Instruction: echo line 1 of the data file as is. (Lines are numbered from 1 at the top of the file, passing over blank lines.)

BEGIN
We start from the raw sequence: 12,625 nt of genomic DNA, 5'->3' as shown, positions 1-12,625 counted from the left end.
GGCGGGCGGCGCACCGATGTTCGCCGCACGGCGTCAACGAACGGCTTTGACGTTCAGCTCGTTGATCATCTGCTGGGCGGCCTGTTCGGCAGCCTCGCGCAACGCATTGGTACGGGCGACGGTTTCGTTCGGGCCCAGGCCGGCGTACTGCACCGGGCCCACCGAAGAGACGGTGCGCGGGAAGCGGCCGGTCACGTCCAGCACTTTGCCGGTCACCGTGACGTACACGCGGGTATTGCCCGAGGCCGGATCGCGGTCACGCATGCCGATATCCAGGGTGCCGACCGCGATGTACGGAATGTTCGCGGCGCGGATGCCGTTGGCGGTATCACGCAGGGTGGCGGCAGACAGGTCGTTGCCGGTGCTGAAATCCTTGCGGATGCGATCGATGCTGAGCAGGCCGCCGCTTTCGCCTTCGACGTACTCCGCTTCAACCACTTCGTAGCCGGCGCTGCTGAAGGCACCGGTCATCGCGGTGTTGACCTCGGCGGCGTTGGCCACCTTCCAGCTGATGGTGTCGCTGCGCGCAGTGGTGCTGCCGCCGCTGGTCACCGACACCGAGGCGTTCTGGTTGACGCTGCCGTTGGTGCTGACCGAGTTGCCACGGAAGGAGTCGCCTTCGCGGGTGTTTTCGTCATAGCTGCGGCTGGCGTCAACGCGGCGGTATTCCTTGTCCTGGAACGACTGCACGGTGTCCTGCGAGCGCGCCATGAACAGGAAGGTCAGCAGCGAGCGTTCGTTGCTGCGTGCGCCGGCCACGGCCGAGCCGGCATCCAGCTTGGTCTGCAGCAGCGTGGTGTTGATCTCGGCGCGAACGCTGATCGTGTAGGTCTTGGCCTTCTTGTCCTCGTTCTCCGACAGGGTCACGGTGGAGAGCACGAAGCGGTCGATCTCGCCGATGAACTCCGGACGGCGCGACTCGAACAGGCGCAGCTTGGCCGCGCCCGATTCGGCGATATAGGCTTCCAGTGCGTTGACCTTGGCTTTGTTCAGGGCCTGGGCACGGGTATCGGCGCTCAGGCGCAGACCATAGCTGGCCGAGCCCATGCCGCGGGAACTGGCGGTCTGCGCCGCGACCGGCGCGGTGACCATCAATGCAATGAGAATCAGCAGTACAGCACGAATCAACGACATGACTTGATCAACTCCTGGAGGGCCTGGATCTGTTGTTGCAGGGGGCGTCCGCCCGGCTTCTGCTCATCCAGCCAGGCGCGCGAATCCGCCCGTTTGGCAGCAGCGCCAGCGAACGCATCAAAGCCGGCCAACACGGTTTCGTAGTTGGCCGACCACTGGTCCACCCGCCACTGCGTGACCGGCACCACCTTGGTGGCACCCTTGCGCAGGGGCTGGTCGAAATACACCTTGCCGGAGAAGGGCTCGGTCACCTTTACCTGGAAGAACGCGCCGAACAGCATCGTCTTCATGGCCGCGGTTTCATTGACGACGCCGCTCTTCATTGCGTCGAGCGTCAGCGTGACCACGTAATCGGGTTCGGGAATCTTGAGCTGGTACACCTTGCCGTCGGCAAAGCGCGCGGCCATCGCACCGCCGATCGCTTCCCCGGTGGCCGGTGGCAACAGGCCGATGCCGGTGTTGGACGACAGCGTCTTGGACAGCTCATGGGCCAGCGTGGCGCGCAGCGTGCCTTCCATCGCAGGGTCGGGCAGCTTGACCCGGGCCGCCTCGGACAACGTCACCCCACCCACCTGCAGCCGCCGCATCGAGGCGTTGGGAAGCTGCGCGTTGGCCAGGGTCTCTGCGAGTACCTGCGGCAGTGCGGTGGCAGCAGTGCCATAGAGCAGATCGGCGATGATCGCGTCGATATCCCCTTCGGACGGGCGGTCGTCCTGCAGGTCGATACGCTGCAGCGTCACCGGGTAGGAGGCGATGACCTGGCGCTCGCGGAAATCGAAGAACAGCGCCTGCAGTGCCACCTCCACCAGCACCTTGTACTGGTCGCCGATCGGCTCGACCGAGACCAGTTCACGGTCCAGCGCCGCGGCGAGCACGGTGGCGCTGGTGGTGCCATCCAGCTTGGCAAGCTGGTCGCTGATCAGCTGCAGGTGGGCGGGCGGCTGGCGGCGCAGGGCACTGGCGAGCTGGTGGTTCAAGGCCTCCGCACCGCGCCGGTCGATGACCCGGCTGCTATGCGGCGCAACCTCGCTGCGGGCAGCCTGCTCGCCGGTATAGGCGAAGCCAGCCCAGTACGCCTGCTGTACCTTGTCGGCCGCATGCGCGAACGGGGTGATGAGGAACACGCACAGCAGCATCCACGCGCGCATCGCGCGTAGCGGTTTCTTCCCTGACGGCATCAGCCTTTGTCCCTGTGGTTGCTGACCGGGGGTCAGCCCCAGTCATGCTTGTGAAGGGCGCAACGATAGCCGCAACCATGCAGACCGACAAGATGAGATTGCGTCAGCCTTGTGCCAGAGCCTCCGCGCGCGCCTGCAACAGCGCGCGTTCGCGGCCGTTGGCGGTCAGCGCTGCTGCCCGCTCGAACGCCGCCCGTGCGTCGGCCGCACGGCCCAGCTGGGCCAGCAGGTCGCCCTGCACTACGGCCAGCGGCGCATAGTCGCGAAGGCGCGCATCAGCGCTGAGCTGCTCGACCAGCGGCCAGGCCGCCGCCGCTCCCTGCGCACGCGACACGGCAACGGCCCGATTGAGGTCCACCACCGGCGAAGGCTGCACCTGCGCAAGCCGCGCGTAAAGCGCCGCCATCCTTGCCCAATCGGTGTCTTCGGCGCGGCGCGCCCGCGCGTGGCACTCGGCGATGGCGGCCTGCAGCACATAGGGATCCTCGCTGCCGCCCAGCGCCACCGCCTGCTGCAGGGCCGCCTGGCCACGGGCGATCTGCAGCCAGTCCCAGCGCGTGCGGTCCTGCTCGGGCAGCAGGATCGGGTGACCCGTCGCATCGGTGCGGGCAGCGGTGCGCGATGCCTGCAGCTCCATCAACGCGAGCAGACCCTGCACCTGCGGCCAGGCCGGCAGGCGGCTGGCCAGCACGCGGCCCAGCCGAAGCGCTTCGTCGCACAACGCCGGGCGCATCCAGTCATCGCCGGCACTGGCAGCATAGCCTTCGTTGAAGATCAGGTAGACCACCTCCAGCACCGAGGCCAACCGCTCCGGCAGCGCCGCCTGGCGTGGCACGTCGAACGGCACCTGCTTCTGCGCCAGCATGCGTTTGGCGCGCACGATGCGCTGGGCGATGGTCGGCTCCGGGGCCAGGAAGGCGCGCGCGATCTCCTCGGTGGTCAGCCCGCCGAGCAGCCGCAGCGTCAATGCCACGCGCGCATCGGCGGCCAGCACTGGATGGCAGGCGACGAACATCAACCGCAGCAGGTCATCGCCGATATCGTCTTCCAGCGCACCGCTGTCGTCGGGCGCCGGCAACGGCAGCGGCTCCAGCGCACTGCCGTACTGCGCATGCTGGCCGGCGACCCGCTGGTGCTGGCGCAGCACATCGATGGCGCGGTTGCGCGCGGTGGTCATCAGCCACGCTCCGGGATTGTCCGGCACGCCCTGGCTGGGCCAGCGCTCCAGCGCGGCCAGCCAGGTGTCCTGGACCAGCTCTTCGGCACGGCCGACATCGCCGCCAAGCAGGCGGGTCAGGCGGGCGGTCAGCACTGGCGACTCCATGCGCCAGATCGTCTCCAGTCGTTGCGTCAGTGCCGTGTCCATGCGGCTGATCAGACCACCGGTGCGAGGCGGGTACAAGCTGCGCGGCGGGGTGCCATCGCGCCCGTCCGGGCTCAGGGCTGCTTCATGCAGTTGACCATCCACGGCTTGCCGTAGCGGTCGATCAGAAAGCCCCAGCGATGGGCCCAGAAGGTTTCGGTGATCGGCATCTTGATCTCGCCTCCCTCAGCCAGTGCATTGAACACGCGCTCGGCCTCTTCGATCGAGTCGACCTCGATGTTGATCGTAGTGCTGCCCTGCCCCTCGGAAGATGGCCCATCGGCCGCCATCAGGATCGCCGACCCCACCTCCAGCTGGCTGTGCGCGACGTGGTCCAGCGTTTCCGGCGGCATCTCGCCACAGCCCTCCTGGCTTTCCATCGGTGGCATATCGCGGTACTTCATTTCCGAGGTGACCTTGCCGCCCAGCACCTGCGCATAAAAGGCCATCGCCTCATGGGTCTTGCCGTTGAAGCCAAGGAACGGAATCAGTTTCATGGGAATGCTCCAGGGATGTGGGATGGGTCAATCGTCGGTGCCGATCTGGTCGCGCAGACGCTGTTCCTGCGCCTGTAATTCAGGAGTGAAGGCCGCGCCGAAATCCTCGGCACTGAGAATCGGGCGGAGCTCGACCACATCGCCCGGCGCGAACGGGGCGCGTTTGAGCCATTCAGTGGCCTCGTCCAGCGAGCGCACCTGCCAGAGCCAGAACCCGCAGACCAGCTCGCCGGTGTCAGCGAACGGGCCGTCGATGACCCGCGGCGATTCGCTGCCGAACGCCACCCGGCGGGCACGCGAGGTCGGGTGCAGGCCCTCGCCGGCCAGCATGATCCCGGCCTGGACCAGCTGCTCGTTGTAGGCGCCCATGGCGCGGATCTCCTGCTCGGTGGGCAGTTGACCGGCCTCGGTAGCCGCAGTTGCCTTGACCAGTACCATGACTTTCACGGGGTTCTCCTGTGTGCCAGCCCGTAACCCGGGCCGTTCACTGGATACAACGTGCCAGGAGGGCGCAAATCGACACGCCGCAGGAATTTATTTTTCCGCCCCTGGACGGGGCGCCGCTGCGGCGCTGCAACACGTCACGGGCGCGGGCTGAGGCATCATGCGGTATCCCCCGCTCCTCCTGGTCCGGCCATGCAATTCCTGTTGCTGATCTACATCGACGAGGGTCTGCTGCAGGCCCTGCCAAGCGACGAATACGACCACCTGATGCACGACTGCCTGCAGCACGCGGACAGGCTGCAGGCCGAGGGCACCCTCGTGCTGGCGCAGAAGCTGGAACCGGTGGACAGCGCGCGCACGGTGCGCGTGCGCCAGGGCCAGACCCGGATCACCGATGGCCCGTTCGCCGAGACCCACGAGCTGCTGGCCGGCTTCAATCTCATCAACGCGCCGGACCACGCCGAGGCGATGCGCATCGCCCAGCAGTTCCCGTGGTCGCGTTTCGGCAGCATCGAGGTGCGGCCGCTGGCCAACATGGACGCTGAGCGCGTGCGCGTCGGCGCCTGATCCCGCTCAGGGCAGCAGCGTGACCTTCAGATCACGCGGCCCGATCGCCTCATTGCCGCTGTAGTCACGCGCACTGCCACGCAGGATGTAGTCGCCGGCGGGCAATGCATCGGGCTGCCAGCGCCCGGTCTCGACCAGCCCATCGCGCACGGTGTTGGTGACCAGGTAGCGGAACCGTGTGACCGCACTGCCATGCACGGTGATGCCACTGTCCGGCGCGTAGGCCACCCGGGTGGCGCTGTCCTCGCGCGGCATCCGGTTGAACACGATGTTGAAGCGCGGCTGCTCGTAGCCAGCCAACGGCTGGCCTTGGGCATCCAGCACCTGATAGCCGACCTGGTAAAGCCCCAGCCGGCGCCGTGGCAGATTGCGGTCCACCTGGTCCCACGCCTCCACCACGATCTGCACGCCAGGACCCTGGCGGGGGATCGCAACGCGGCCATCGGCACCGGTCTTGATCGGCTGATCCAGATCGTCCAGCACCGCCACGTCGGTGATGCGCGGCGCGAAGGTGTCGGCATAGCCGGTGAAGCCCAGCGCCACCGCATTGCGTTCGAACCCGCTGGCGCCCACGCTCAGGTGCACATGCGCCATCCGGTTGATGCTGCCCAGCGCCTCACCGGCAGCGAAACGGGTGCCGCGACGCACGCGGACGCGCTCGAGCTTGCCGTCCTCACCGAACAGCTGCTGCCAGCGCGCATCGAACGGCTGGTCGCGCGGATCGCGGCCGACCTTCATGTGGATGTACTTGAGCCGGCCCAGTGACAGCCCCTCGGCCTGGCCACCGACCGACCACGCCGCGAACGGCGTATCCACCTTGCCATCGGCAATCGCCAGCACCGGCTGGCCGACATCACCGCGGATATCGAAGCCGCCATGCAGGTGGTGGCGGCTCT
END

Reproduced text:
We start from the raw sequence: 12,625 nt of genomic DNA, 5'->3' as shown, positions 1-12,625 counted from the left end.